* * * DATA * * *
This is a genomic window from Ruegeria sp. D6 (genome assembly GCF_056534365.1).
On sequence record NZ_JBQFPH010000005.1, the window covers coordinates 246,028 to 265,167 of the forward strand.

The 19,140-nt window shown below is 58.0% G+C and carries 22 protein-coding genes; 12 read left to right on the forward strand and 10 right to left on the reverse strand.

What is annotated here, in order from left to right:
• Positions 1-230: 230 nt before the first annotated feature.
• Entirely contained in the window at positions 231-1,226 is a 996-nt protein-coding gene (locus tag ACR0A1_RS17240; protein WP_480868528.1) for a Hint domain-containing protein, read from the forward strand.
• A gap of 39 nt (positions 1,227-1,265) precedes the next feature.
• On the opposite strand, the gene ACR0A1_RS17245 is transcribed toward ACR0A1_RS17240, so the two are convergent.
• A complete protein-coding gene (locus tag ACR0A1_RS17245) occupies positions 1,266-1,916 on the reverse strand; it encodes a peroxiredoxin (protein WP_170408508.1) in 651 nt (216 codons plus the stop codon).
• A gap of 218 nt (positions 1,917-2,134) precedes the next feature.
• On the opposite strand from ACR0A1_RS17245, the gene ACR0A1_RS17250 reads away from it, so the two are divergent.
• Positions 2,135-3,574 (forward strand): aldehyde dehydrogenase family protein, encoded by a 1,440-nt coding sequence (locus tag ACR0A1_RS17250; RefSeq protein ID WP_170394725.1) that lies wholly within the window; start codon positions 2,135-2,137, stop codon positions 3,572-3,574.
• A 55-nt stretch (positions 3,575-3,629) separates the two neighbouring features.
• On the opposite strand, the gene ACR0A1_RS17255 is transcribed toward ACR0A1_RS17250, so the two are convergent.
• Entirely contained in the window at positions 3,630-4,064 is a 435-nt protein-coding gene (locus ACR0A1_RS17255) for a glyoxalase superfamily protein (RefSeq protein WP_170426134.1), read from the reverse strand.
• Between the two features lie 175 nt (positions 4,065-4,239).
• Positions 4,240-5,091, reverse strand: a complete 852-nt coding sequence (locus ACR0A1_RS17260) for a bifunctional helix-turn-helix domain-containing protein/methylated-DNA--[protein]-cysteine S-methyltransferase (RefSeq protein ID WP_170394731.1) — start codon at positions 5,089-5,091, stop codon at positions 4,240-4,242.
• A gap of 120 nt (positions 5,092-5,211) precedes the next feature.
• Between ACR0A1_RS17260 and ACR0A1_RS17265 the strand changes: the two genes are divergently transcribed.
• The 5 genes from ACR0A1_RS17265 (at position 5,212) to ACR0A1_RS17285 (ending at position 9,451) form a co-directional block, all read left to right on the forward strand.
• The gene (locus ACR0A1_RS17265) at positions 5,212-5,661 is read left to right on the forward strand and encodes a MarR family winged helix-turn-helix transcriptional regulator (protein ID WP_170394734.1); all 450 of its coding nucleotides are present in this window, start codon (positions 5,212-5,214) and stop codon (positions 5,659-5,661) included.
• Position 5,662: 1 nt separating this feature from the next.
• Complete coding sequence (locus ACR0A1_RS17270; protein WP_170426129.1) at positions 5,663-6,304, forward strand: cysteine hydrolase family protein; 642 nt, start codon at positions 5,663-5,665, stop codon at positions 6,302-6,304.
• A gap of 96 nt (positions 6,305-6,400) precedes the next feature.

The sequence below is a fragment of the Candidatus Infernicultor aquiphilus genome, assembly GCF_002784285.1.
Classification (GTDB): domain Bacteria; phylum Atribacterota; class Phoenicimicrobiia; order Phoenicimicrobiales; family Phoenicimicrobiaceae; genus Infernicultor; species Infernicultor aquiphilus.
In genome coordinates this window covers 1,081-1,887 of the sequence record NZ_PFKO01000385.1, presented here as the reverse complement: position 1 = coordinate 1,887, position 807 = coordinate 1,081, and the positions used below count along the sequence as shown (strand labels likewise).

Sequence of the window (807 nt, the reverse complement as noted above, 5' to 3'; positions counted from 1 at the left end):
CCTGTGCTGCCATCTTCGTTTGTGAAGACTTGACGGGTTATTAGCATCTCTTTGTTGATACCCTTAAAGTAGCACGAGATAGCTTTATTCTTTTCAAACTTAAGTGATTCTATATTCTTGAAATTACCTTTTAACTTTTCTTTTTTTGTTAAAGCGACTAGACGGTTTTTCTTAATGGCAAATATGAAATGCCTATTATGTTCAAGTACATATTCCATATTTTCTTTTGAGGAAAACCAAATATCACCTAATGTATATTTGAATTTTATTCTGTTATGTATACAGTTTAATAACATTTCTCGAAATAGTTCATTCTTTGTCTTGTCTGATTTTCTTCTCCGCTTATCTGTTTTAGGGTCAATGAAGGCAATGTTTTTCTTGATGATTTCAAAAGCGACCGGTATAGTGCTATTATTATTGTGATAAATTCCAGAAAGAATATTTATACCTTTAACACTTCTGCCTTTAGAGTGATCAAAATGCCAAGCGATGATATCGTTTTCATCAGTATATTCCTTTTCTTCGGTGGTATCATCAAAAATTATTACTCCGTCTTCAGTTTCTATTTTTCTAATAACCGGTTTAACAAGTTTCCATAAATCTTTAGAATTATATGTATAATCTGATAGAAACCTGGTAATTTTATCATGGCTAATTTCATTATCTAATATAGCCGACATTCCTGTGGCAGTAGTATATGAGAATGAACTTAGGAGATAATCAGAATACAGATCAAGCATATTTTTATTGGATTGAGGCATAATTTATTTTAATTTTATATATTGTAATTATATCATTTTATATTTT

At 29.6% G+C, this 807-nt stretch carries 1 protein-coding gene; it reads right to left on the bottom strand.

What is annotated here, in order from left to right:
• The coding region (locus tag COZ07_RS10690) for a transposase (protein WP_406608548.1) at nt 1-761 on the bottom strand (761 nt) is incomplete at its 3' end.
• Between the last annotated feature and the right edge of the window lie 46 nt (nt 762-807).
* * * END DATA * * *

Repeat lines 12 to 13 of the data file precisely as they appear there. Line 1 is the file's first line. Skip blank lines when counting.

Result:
• Positions 2,135-3,574 (forward strand): aldehyde dehydrogenase family protein, encoded by a 1,440-nt coding sequence (locus tag ACR0A1_RS17250; RefSeq protein ID WP_170394725.1) that lies wholly within the window; start codon positions 2,135-2,137, stop codon positions 3,572-3,574.
• A 55-nt stretch (positions 3,575-3,629) separates the two neighbouring features.